It is an incredibly challenging time for survivors of sexual and institutional abuse but there are avenues available to help. Chamberlain Law Firm director Alison McNamara explains what these are...  

REPORTS of the sexual and institutional abuse of children in Australia have dominated headlines in recent years.

Chamberlains director Alison McNamara.

The "Royal Commission into Institutional Responses to Child Sexual Abuse" made shocking findings of abuse of children who suffered ongoing physical and sexual abuse at the hands of various institutions such as schools, churches and orphanages. More recently we have seen allegations emerge in sporting organisations such as Gymnastics Australia and Swimming Australia and more and more survivors of abuse are coming forward. 

It is an incredibly challenging time for survivors of abuse but there are avenues available to help such as compensation for any injuries caused by the abuse, which includes physical injuries or psychological injuries such as anxiety, depression or PTSD. While no amount of money can repair the trauma of abuse, it can assist with day-to-day living costs and ongoing medical or psychological assistance to help victims on the road to long term recovery.

What are the time limits for making a claim?

The previous time limits for making a claim for compensation have been removed, so survivors of abuse can now make a claim regardless of how long ago the abuse occurred. 

The removal of the barrier of time constraints is an important step towards achieving justice for survivors who are quite often not ready to address what has happened to them until many years after the abuse has taken place.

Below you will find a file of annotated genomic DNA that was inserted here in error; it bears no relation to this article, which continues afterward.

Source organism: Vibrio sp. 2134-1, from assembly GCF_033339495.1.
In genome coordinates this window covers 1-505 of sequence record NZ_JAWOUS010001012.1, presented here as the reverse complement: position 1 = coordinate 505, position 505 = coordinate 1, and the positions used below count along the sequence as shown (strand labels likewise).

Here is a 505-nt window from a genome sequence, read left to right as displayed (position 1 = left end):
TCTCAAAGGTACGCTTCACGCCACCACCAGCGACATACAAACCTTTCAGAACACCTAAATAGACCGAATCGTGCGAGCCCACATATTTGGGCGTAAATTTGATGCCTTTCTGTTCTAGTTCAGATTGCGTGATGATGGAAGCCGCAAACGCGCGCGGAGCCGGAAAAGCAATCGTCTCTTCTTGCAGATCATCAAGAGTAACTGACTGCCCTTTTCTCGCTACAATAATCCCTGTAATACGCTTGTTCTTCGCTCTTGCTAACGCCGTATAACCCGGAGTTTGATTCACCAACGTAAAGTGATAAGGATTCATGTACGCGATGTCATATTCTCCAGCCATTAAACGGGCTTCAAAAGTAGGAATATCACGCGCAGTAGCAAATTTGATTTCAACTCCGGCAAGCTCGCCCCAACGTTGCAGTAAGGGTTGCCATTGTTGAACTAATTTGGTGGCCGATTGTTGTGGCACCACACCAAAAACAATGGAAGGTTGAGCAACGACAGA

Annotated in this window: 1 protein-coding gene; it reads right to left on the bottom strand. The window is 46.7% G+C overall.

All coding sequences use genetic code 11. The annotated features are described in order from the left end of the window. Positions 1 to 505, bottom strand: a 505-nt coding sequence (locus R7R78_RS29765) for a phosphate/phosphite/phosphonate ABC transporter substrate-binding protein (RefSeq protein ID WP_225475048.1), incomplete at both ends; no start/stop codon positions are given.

What can a claim cover?

Compensation may include damages for the pain and suffering a survivor has endured, treatment costs, including past and future treatment, as well as lost income when the abuse has affected the survivor’s ability to participate in education and work. A survivor of abuse is also able to claim compensation for care and domestic assistance provided, whether paid or unpaid. 

Most of the time compensation involves money, but it can also involve an apology or admission of guilt which may help provide closure to survivors of abuse in a way money just cannot. 

Who is the claim brought against?

A claim is brought against the institution where your abuse took place and is handled by their insurer. It is helpful to note that it may still be possible to make a claim even if the institution no longer exists. 

Being the victim of institutional abuse is a traumatic experience not many people will ever be able to understand. If you are the victim of institutional abuse we strongly recommend that you seek advice from an experienced lawyer about your options for making a claim. 

Chamberlains Law Firm, level 8, 224 Bunda Street, Civic. Call 6188 3600, email or visit

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